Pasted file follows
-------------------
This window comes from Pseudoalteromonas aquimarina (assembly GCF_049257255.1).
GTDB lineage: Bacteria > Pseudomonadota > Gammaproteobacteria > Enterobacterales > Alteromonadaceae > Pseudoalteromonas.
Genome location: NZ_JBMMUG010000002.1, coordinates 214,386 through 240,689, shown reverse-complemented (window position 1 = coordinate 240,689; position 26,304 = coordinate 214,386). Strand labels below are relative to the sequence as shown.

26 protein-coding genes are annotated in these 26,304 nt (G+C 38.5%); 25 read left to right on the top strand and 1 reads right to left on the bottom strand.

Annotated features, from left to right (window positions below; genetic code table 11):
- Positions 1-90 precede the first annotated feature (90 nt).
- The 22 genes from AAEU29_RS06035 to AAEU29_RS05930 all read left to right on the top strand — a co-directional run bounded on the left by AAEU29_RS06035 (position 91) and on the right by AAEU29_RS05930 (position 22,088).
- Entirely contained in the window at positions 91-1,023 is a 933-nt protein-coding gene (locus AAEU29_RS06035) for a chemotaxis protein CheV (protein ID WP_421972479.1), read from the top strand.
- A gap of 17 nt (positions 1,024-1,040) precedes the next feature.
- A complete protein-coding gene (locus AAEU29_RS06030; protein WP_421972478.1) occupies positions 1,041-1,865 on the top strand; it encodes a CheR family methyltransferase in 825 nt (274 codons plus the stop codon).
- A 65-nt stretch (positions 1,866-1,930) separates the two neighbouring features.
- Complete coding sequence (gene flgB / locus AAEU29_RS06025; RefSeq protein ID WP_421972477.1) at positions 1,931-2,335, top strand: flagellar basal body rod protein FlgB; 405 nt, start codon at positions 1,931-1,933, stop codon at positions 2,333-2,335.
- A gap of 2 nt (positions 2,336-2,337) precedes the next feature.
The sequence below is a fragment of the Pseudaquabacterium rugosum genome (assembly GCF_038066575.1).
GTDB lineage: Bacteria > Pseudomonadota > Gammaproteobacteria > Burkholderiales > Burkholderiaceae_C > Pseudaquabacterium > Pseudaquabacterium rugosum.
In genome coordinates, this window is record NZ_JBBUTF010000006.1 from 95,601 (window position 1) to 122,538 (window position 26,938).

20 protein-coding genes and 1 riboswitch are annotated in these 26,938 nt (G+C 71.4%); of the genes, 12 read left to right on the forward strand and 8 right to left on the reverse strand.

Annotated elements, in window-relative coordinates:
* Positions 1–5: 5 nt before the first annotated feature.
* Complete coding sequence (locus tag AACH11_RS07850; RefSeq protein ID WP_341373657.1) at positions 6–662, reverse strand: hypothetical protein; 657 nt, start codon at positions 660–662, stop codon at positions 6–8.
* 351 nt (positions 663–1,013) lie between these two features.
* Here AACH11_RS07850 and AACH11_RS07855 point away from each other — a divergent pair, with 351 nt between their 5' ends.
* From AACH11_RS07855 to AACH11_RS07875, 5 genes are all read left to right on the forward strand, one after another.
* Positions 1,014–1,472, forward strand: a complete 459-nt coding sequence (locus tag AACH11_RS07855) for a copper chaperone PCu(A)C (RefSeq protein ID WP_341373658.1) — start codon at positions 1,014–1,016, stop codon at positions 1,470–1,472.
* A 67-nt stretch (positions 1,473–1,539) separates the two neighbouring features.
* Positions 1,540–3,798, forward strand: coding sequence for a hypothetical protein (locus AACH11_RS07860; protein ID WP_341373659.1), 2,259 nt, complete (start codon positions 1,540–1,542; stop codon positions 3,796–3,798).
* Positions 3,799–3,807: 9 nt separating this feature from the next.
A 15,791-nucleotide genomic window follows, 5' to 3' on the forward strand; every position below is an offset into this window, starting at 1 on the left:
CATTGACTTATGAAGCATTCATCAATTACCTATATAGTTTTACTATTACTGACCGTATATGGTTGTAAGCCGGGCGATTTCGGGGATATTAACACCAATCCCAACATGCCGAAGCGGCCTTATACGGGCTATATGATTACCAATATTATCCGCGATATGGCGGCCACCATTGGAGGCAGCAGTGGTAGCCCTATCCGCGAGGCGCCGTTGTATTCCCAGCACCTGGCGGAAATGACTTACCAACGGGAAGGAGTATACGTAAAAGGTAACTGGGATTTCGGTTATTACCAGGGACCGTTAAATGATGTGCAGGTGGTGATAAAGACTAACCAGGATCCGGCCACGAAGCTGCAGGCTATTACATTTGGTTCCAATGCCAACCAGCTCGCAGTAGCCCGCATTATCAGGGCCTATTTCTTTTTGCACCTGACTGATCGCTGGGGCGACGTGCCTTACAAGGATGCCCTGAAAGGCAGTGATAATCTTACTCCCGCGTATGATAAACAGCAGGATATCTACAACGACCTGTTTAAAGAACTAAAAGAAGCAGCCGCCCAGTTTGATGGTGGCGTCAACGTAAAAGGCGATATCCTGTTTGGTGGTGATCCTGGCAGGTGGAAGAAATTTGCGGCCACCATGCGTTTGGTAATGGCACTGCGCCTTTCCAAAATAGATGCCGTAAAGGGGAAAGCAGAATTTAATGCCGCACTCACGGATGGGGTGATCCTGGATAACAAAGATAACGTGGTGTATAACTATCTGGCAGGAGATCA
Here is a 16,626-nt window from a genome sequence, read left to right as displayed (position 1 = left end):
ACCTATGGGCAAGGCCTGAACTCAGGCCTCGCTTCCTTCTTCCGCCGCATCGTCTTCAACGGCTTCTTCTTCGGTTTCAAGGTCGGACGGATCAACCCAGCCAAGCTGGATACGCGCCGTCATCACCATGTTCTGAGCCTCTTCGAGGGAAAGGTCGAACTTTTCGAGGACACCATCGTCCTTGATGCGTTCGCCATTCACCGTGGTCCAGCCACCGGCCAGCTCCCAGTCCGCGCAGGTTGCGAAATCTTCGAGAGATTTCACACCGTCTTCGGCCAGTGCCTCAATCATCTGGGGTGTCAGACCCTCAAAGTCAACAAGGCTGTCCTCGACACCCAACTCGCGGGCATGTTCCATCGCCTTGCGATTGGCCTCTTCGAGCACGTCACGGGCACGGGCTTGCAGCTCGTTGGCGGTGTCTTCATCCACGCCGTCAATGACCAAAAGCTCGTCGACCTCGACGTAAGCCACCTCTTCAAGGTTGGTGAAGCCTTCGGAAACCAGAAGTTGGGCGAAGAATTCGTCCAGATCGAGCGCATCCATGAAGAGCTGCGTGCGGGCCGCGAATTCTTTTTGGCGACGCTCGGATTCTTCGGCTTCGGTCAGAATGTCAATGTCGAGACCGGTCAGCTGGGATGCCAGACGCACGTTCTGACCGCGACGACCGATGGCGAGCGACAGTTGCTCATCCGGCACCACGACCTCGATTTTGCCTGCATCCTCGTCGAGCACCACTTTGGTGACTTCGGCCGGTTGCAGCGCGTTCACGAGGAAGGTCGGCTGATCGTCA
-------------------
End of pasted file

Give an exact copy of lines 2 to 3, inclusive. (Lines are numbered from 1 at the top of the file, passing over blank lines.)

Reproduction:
GTDB lineage: Bacteria > Pseudomonadota > Gammaproteobacteria > Enterobacterales > Alteromonadaceae > Pseudoalteromonas.
Genome location: NZ_JBMMUG010000002.1, coordinates 214,386 through 240,689, shown reverse-complemented (window position 1 = coordinate 240,689; position 26,304 = coordinate 214,386). Strand labels below are relative to the sequence as shown.